Will and Mia were two students interviewed as part of the project Angus Parker and Faiths of Cambridge (Facebook)

There’s a debate among Jewish scholars as to how one should look at the lives of the great religious figures. Their lives are laid out in the great biblical epics, from the tormented reign of King Saul to the tale of the exodus that leaves Moses barred from the Land he’s led his people to. One school of thought tries to read such men as saintly figures and will mitigate any sin attributed to them in the scripture. The polished, untouchable role model is curated from here. The other approach argues that it is precisely because of their struggles of faith, their uncertainties and complexities that they stand as role models for us all. The fact that we can see them as people enables us to relate to them in a truly human sense.

Religion is too often conveyed theoretically: as polished, crystal clear and unrelatable

Throughout my past two years at Cambridge, I have been amazed by the diversity of faith groups on campus. From the passionate campaigns of the Christian Union to the intimate community found at the Islamic Society, I found in Cambridge a place where religious communities truly flourish. People of faith share festivities and fasts, while at my own Jewish Society, the weekly Friday night dinners give my co-religionists and myself a space to continue traditions our families have practiced for time immemorial. But outside these spaces, in the larger university landscape, religious dialogue is worryingly muted.

For many, thoughtful religious discussion occurs only between mouthfuls of a toastie and while religious doctrine is often debated, conversations about the struggles, difficulties and experiences of religion are often left at the side-lines. Like the figures of scripture, religion is too often conveyed theoretically: as polished, crystal clear and - to my mind - unrelatable, while the complex, real and sometimes messy reality of a life of faith is entirely lost.

Faith can become controversial and divisive because it occupies questions that all of us have considered for a time and have all answered differently

I’ve tried, through the past year, to explore that life and together with Tiwa Adebayo, we’ve met and interviewed the broadest church of students and faculty members through our Faiths of Cambridge project. I’ve found a diversity of opinion that could only exist in a city such as ours. From the engineering student who offered me spiritual healing to a post-graduate former Dominican Friar, it has been a much confrontation with my own beliefs as it has been an opportunity to speak to others about theirs.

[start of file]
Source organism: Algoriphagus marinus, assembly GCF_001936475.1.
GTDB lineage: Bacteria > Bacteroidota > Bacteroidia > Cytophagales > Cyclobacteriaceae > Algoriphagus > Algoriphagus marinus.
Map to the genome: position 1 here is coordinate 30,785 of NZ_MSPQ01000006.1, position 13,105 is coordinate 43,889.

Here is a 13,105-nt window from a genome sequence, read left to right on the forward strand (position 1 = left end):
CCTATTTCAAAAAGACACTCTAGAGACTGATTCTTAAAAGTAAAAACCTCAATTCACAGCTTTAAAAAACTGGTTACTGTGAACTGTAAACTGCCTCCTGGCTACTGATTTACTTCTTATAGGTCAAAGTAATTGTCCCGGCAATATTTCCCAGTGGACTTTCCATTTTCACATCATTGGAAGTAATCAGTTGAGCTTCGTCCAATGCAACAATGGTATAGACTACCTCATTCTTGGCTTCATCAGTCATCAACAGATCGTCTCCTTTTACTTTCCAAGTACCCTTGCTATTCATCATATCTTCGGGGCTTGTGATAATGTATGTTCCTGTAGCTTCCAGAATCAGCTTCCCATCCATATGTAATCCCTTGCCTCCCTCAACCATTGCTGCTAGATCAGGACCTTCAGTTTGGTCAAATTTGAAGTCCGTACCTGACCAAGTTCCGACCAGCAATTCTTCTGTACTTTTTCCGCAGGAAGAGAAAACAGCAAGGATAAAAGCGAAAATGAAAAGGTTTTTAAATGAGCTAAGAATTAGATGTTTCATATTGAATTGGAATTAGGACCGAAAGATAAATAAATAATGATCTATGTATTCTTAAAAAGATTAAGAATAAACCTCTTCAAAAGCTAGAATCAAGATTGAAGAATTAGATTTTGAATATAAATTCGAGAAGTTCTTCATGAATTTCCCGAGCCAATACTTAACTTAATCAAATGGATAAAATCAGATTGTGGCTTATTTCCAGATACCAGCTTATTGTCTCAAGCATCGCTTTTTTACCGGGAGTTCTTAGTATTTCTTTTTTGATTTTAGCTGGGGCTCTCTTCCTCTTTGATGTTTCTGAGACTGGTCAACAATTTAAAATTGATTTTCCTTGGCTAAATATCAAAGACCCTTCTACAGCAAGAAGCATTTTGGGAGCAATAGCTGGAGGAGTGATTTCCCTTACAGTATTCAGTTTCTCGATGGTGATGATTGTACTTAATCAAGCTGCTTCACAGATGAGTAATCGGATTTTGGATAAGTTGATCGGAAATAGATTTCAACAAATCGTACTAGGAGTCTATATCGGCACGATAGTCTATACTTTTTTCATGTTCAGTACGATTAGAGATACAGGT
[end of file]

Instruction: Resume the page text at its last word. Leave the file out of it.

For a student like Mia, a third-year at Trinity College, university has been a time for her to ask questions of faith and belief whilst not feeling obligated to find every answer or subscribe to a particular faith. ‘It’s nice to be inquisitive’, she argues, ‘and at Cambridge we’re trained to think all the time and answer every single question. Coming to university has been a chance to explore other ideas that exist and know it’s okay to not have the answers’. Conversely, for Emilia, studying at St Catherine’s, it is the certainty she finds in her faith that keeps her strong. ‘So it’s cool for me to wake up some days and know that even if things are going wrong and I’m not that happy, I can still be so joyful’, she explained, beaming and excited. ‘With joy, I know that I’ll be okay’. Diversity of faith spans far wider than books and religions and more has to be done to promote this discussion on campus.

Diversity of faith spans far wider than books and religions

I wouldn’t like to suggest, however, that only those who call themselves religious should have a monopoly on religious discussion. Faith can become controversial and divisive because it occupies questions that all of us have considered for a time and have all answered differently. The decision to name the project ‘Faiths of Cambridge’ as opposed to ‘Religions’ was a deliberate one as our diversity of beliefs spans far wider than any religious creed could encapsulate. Although faith can bring people together, it is also distinctly personal, and we would be at a loss if we were to shy away from these more controversial issues out of fear of offending or even maybe disagreeing.


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My final interview in Lent last year was with Will, a third year student at Peterhouse. He spoke of a religious life in flux, not always having the answers. ‘I am sure’, he admitted, ‘that there are those that see my sexuality as a ‘problem’ as much as there are those who think my pluralist attitude means that I can’t call myself a Christian. I’m improvising as I go but I also have to see that other people are too and their understanding isn’t necessarily perfect’.

At university, we can get a lot from a lecture, but lived experience is primary to faith and through speaking honestly, we can find in one another role models like those rabbis found in the complex characters of scripture. As Will described so well, ‘it comes down to recognising that we’re all looking for something that no one can actually grasp. Naturally people are going to come to different conclusions and that is fine I think.’ I think so too.

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